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USMEF Hosts Colorado Pork Interns from CSU

CSU student interns Bryant Benson and Patchara Limhapirom (r.) are pictured with John (l.) and Leann Saunders of Where Food Comes From

CSU student interns Bryant Benson and Patchara Limhapirom (r.) are pictured with John (l.) and Leann Saunders of Where Food Comes From

Two Colorado State University students participating in an internship program sponsored by the Colorado Pork Producers Council (CPPC) joined USMEF staff this week for an introduction to the international side of the U.S. red meat industry.

Patchara Limhapirom, a graduate student in epidemiology with an undergraduate degree in veterinary science, and Bryant Benson, a senior majoring in animal science and agricultural business, met with USMEF staff based in Denver, the leadership of Where Food Comes From and Colorado Farm Bureau, and were introduced to a variety of international red meat cuts at retail and foodservice outlets in the region.

The time the students spent with USMEF was one part of a longer internship provided by CPPC. Both students came away very impressed from their visit with Colorado-based Where Food Comes From (d.b.a. IMI Global), the leading provider of third-party identification, verification and traceability solutions for the livestock and agricultural industries.

“It’s a good story and a good concept,” said Limhapirom, a native of Thailand, while Bryant of Colorado noted that Where Food Comes From’s services provide “more confidence for consumers and give producers a better edge.”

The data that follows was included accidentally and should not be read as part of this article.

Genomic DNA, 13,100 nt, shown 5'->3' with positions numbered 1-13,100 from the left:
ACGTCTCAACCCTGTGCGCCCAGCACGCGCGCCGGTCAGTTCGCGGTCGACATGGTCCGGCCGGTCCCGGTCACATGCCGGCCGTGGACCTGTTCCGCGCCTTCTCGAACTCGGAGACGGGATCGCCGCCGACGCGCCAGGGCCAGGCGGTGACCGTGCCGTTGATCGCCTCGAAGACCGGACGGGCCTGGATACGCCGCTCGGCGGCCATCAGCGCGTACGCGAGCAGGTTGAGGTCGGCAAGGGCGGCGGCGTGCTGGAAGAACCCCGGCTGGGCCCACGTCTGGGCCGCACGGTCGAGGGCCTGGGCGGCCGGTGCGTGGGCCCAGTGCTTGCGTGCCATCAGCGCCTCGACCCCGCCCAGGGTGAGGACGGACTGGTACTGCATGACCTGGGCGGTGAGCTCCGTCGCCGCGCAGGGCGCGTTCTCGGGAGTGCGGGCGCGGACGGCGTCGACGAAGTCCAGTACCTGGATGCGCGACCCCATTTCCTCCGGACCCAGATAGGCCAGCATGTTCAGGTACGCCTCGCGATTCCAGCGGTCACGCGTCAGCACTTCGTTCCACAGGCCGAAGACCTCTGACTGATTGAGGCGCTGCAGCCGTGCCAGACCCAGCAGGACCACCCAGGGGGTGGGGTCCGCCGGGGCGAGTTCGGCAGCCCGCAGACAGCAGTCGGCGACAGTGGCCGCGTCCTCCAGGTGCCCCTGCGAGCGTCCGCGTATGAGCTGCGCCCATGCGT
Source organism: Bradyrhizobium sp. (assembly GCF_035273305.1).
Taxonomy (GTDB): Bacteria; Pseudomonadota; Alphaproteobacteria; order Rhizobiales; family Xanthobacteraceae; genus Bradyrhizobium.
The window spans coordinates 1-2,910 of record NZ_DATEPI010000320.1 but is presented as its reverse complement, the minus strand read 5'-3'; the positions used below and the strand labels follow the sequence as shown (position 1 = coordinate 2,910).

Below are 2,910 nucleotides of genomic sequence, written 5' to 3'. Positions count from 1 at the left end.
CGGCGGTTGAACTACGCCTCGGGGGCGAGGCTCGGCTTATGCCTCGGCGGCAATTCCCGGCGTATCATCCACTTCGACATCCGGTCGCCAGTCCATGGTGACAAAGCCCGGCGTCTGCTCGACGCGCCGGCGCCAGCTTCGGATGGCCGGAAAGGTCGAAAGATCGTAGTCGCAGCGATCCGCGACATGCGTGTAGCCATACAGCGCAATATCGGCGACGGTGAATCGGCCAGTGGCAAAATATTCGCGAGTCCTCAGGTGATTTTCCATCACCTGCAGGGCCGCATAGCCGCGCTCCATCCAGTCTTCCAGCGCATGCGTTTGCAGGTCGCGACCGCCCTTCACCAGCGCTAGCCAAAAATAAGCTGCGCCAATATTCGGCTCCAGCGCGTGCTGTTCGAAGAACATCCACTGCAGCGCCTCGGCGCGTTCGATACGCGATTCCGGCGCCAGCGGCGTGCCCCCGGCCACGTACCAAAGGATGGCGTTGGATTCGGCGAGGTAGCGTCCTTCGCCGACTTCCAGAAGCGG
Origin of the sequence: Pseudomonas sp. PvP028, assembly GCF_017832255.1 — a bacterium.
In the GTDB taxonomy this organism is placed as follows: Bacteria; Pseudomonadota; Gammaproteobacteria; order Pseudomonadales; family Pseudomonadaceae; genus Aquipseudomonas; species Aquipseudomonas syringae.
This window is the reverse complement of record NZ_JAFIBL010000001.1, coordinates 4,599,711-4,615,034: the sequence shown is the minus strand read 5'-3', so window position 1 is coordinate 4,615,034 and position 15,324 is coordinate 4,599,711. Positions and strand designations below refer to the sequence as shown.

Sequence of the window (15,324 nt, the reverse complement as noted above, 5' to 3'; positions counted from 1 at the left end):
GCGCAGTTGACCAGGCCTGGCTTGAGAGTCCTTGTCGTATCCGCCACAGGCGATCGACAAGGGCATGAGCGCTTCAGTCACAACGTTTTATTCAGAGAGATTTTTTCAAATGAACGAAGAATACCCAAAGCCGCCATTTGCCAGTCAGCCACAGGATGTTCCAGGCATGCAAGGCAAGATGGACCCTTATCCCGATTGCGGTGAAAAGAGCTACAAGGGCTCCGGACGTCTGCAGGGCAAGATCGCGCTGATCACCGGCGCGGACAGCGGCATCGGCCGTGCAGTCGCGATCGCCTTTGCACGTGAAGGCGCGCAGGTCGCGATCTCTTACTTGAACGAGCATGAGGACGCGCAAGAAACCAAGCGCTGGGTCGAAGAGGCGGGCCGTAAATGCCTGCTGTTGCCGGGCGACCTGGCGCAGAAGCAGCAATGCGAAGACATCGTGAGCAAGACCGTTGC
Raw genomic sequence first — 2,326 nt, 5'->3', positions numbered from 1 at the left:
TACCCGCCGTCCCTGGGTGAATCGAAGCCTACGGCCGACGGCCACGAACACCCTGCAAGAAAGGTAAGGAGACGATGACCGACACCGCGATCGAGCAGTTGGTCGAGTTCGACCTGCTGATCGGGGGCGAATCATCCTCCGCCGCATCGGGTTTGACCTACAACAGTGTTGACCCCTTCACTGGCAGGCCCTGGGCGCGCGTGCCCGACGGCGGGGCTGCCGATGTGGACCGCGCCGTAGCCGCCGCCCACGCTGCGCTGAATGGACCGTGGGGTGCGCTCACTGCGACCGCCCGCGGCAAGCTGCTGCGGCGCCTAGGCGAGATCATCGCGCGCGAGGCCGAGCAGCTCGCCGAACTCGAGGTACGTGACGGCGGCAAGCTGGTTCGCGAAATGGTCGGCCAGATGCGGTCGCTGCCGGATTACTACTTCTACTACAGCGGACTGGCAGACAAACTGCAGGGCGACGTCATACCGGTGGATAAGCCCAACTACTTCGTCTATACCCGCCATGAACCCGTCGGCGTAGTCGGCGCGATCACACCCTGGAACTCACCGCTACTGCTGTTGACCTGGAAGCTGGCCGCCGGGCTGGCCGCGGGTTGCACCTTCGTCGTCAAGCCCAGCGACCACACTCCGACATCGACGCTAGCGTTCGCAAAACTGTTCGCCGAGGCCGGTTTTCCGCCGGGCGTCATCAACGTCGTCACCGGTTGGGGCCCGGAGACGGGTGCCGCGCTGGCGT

CSU student interns Bryant Benson and Patchara Limhapirom were introduced to a variety of international red meat cuts at retail and foodservice outlets in the region.

CSU student interns Bryant Benson and Patchara Limhapirom were introduced to a variety of international red meat cuts at retail and foodservice outlets in the region.



The Colorado Farm Bureau visit covered a wide variety of issues facing the industry, ranging from property rights issues to GMO labeling, estate taxes and the Farm Bill. Limhapirom noted that there are no comparable organizations in Thailand that represent farmers.

The extended exposure to USMEF staff also opened the interns’ eyes to the behind-the-scenes activities that go on in support of the U.S. agricultural community.

“The meetings with USMEF staff regarding trade access, planning, communications with members and even the accounting challenge of managing funds from many sources were enlightening,” said Limhapirom.

Both students offered their thanks to Colorado Pork Producers Council for the opportunity to explore so many facets of the industry.

“This internship is a good stepping stone,” said Bryant. “It gives a good look at all sides of the business.”